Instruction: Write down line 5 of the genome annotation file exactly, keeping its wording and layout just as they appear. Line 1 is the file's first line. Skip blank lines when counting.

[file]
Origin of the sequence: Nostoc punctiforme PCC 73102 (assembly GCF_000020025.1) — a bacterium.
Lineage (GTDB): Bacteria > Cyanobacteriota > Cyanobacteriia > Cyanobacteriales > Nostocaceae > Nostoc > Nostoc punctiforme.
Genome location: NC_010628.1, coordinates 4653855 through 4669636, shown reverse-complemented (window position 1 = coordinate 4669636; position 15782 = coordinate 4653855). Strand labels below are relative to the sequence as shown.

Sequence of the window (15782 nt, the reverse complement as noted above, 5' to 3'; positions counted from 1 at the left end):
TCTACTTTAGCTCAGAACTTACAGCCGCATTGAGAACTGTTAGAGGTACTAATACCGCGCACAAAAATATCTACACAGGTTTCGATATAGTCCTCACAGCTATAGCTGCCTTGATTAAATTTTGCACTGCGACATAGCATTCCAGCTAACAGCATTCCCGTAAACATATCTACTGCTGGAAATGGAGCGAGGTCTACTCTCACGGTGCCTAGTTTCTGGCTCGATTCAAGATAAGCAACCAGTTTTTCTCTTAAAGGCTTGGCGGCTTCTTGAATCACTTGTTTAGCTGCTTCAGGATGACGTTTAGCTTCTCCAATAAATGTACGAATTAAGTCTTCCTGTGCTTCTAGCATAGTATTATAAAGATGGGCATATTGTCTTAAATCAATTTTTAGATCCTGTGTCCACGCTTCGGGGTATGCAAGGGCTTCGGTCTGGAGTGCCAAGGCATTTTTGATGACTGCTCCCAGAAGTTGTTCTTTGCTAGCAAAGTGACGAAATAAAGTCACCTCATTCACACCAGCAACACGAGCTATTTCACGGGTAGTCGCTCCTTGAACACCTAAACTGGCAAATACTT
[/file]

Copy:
TCTACTTTAGCTCAGAACTTACAGCCGCATTGAGAACTGTTAGAGGTACTAATACCGCGCACAAAAATATCTACACAGGTTTCGATATAGTCCTCACAGCTATAGCTGCCTTGATTAAATTTTGCACTGCGACATAGCATTCCAGCTAACAGCATTCCCGTAAACATATCTACTGCTGGAAATGGAGCGAGGTCTACTCTCACGGTGCCTAGTTTCTGGCTCGATTCAAGATAAGCAACCAGTTTTTCTCTTAAAGGCTTGGCGGCTTCTTGAATCACTTGTTTAGCTGCTTCAGGATGACGTTTAGCTTCTCCAATAAATGTACGAATTAAGTCTTCCTGTGCTTCTAGCATAGTATTATAAAGATGGGCATATTGTCTTAAATCAATTTTTAGATCCTGTGTCCACGCTTCGGGGTATGCAAGGGCTTCGGTCTGGAGTGCCAAGGCATTTTTGATGACTGCTCCCAGAAGTTGTTCTTTGCTAGCAAAGTGACGAAATAAAGTCACCTCATTCACACCAGCAACACGAGCTATTTCACGGGTAGTCGCTCCTTGAACACCTAAACTGGCAAATACTT